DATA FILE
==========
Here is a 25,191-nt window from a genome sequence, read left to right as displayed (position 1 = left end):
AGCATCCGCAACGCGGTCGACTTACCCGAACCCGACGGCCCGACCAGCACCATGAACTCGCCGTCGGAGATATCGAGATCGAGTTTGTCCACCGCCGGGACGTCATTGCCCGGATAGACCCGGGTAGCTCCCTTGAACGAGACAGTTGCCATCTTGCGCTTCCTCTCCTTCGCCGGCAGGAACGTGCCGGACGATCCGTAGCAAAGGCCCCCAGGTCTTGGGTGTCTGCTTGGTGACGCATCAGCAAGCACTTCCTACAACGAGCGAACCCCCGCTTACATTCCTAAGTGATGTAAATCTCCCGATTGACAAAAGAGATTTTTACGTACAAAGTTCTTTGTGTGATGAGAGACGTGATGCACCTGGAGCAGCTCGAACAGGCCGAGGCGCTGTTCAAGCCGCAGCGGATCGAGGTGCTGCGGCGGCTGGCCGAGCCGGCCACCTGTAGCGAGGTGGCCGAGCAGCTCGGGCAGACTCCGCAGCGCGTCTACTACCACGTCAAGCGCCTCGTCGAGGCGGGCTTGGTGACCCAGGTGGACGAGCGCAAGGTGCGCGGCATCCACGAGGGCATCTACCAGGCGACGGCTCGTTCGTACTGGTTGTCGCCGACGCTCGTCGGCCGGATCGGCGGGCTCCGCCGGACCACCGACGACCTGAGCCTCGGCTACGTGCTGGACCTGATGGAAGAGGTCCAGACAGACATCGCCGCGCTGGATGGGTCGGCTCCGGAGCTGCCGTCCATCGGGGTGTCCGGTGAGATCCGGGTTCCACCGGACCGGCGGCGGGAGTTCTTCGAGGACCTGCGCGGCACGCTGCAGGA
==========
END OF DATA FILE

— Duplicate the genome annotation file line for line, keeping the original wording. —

Here is a 25,191-nt window from a genome sequence, read left to right as displayed (position 1 = left end):
AGCATCCGCAACGCGGTCGACTTACCCGAACCCGACGGCCCGACCAGCACCATGAACTCGCCGTCGGAGATATCGAGATCGAGTTTGTCCACCGCCGGGACGTCATTGCCCGGATAGACCCGGGTAGCTCCCTTGAACGAGACAGTTGCCATCTTGCGCTTCCTCTCCTTCGCCGGCAGGAACGTGCCGGACGATCCGTAGCAAAGGCCCCCAGGTCTTGGGTGTCTGCTTGGTGACGCATCAGCAAGCACTTCCTACAACGAGCGAACCCCCGCTTACATTCCTAAGTGATGTAAATCTCCCGATTGACAAAAGAGATTTTTACGTACAAAGTTCTTTGTGTGATGAGAGACGTGATGCACCTGGAGCAGCTCGAACAGGCCGAGGCGCTGTTCAAGCCGCAGCGGATCGAGGTGCTGCGGCGGCTGGCCGAGCCGGCCACCTGTAGCGAGGTGGCCGAGCAGCTCGGGCAGACTCCGCAGCGCGTCTACTACCACGTCAAGCGCCTCGTCGAGGCGGGCTTGGTGACCCAGGTGGACGAGCGCAAGGTGCGCGGCATCCACGAGGGCATCTACCAGGCGACGGCTCGTTCGTACTGGTTGTCGCCGACGCTCGTCGGCCGGATCGGCGGGCTCCGCCGGACCACCGACGACCTGAGCCTCGGCTACGTGCTGGACCTGATGGAAGAGGTCCAGACAGACATCGCCGCGCTGGATGGGTCGGCTCCGGAGCTGCCGTCCATCGGGGTGTCCGGTGAGATCCGGGTTCCACCGGACCGGCGGCGGGAGTTCTTCGAGGACCTGCGCGGCACGCTGCAGGA